Of the many trust options you have, revocable and irrevocable trusts are oftentimes popular for their ability to help families avoid probate proceedings. Both irrevocable and revocable trusts have their advantages.
Read on to learn about the benefits of each:
Revocable trust benefits
A revocable trust gives adults the option to manage property and assets during their life. When you place your assets in a revocable trust, you still have access to them because you own the assets while you are still alive. That means you have the freedom to pull assets from the trust at your own digression If they are needed. For example, if you owe a debt, assets can be ordered liquidated to pay it off. Revocable trusts also allow the owner to change the terms of the trust by removing beneficiaries, designating new ones or altering asset stipulations.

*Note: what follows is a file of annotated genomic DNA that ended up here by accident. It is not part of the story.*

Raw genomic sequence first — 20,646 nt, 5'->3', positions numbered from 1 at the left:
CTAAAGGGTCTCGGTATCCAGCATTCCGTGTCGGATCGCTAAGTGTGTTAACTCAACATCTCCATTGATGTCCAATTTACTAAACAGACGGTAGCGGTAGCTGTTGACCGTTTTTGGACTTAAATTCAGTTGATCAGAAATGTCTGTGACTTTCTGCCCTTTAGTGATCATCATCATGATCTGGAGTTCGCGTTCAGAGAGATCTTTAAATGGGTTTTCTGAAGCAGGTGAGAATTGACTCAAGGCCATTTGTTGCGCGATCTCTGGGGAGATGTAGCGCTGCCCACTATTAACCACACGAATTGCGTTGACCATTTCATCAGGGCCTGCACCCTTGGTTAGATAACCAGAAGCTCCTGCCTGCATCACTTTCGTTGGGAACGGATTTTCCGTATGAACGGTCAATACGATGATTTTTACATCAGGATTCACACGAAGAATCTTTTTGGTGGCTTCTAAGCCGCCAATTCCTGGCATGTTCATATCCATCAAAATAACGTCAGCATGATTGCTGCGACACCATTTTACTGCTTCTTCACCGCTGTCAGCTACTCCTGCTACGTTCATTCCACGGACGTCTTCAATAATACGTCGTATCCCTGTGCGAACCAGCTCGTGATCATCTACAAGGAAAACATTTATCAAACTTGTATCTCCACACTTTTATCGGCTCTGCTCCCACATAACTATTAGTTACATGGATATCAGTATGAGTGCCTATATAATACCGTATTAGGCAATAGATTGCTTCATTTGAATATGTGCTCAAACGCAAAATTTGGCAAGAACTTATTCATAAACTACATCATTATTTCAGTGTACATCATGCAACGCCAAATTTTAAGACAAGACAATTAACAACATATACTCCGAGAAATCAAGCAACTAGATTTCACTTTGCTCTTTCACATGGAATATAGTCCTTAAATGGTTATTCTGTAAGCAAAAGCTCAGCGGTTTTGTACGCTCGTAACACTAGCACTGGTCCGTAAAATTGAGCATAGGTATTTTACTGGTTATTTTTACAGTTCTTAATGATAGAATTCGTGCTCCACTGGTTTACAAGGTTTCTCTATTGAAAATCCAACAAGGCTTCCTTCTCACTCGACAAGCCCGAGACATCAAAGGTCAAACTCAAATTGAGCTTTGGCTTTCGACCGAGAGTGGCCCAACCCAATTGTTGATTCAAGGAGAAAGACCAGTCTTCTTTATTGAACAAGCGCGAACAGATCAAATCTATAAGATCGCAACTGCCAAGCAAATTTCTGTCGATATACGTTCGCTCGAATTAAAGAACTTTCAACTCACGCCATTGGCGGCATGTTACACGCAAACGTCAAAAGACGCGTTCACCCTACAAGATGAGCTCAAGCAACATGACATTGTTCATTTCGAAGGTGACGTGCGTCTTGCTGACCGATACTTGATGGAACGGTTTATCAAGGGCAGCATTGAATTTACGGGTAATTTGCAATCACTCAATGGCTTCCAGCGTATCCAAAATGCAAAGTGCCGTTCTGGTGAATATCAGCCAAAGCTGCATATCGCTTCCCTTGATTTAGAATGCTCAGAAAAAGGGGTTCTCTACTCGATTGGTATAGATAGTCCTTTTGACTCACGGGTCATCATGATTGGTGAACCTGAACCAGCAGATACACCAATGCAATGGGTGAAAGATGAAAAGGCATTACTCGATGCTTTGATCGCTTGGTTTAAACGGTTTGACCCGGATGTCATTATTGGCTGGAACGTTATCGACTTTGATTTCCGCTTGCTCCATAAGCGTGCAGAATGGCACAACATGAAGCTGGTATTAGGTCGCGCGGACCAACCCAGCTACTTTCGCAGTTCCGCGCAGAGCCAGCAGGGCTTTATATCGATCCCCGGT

Irrevocable trust benefits
Choosing an irrevocable trust means relinquishing ownership and control of the assets you’ve worked hard to earn. However, these trusts may protect your assets more effectively. An irrevocable trust is a separate entity from you and is therefore not liable for any debt you acquire or damages you cause during your lifetime.
Similarly, because you no longer own the assets you place in your irrevocable trust, their value is not subject to state and federal estate taxes when you die — unlike revocable trusts.
Choosing an irrevocable trust is usually a good idea if your highest priority is ensuring that gifts to your heirs remain intact.
Contact an estate planning lawyer for further advice on which trust may best suited to your needs. An attorney can teach you more about your estate planning options to help ensure that your assets are managed in a way that’s most suitable for you.